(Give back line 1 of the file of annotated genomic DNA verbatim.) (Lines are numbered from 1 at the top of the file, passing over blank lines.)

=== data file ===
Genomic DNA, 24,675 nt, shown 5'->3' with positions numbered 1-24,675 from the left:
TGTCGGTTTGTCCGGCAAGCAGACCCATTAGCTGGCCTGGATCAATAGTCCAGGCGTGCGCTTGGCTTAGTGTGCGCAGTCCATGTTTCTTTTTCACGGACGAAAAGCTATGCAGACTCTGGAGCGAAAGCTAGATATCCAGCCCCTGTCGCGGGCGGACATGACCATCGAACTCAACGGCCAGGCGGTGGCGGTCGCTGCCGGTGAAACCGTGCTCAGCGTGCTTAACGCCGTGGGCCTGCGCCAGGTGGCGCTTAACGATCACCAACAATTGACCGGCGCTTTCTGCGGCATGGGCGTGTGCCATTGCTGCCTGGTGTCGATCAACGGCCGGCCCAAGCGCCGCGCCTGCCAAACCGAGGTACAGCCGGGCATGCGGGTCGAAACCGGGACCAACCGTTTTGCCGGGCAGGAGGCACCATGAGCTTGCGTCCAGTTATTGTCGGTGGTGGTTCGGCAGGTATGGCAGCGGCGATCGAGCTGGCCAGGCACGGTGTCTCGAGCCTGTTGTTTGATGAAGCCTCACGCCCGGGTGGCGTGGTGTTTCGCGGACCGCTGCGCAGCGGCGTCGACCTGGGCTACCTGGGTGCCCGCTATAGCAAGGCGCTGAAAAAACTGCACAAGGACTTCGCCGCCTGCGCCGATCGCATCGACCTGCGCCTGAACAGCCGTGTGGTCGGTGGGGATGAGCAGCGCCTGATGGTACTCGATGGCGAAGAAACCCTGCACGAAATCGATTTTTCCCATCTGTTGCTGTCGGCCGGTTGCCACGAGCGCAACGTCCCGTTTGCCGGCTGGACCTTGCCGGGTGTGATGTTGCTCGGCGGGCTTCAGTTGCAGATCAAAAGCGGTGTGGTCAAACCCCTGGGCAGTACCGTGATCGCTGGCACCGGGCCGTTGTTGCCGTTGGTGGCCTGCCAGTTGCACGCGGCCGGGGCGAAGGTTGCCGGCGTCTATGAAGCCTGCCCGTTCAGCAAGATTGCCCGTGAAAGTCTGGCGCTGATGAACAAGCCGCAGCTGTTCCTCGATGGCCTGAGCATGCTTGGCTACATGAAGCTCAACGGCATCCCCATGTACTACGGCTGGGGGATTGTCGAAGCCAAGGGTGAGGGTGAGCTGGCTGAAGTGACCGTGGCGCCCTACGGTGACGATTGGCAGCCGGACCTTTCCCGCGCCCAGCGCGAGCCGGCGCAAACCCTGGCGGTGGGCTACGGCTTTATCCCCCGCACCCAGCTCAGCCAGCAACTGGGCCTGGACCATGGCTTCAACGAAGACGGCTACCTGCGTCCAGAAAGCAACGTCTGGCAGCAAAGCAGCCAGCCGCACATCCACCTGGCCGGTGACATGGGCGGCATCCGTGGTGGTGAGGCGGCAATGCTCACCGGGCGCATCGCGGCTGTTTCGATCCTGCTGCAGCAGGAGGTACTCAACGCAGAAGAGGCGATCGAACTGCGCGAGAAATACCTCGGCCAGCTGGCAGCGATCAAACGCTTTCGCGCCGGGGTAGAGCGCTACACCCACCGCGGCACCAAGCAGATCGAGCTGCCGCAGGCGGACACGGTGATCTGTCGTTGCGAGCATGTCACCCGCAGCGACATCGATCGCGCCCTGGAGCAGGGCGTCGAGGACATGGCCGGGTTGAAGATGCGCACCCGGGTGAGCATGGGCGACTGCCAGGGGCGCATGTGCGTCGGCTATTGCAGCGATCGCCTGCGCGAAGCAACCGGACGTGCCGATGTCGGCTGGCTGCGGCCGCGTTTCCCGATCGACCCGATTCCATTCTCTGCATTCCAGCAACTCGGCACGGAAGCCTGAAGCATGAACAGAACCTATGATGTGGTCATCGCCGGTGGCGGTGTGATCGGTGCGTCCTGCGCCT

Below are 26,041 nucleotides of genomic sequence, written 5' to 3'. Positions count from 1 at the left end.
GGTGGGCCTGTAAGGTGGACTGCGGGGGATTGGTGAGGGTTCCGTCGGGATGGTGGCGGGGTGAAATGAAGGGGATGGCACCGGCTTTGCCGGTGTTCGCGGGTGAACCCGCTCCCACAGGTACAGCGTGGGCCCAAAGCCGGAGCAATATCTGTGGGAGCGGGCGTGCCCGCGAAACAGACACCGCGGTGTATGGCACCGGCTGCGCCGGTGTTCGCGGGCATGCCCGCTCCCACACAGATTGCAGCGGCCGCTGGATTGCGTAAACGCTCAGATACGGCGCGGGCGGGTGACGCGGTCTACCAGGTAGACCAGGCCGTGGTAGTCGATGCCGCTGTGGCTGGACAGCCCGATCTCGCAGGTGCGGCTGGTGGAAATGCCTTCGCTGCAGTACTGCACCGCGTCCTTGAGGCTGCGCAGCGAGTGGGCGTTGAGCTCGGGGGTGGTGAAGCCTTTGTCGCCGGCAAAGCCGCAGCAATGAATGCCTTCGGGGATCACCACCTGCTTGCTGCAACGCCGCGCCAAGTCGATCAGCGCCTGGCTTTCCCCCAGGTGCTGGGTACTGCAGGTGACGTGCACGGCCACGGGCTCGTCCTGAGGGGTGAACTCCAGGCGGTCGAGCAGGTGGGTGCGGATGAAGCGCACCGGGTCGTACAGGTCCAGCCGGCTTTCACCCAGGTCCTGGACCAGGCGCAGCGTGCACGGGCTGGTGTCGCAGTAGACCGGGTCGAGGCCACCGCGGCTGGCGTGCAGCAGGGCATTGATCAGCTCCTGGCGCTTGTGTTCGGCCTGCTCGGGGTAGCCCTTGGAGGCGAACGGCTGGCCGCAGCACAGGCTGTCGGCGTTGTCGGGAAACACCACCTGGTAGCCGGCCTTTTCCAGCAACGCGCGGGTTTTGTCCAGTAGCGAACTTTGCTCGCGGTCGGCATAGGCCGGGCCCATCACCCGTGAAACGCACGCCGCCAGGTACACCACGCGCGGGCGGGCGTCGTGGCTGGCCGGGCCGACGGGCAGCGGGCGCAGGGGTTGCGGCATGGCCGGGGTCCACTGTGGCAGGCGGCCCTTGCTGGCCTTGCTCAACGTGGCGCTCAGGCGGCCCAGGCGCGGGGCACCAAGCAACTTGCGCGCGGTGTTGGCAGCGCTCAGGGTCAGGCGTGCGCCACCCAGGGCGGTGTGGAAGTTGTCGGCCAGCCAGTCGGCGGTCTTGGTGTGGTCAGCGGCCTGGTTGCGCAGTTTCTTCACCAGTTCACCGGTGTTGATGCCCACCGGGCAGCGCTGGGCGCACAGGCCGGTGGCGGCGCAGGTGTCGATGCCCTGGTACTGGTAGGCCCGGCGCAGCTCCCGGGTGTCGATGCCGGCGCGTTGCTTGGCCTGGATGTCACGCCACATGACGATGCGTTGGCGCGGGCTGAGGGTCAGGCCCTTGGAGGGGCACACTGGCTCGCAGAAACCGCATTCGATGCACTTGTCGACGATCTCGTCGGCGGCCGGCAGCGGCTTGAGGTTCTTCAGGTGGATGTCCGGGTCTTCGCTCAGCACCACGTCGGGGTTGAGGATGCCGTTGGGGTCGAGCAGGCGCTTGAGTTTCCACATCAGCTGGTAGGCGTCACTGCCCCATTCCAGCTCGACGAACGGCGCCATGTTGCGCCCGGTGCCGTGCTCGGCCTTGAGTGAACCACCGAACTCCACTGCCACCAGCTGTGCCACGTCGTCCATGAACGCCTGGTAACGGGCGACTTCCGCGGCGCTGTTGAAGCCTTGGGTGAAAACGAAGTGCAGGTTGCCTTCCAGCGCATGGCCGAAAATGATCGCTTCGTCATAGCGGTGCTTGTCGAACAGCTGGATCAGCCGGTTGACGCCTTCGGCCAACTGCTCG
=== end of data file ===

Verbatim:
Genomic DNA, 24,675 nt, shown 5'->3' with positions numbered 1-24,675 from the left: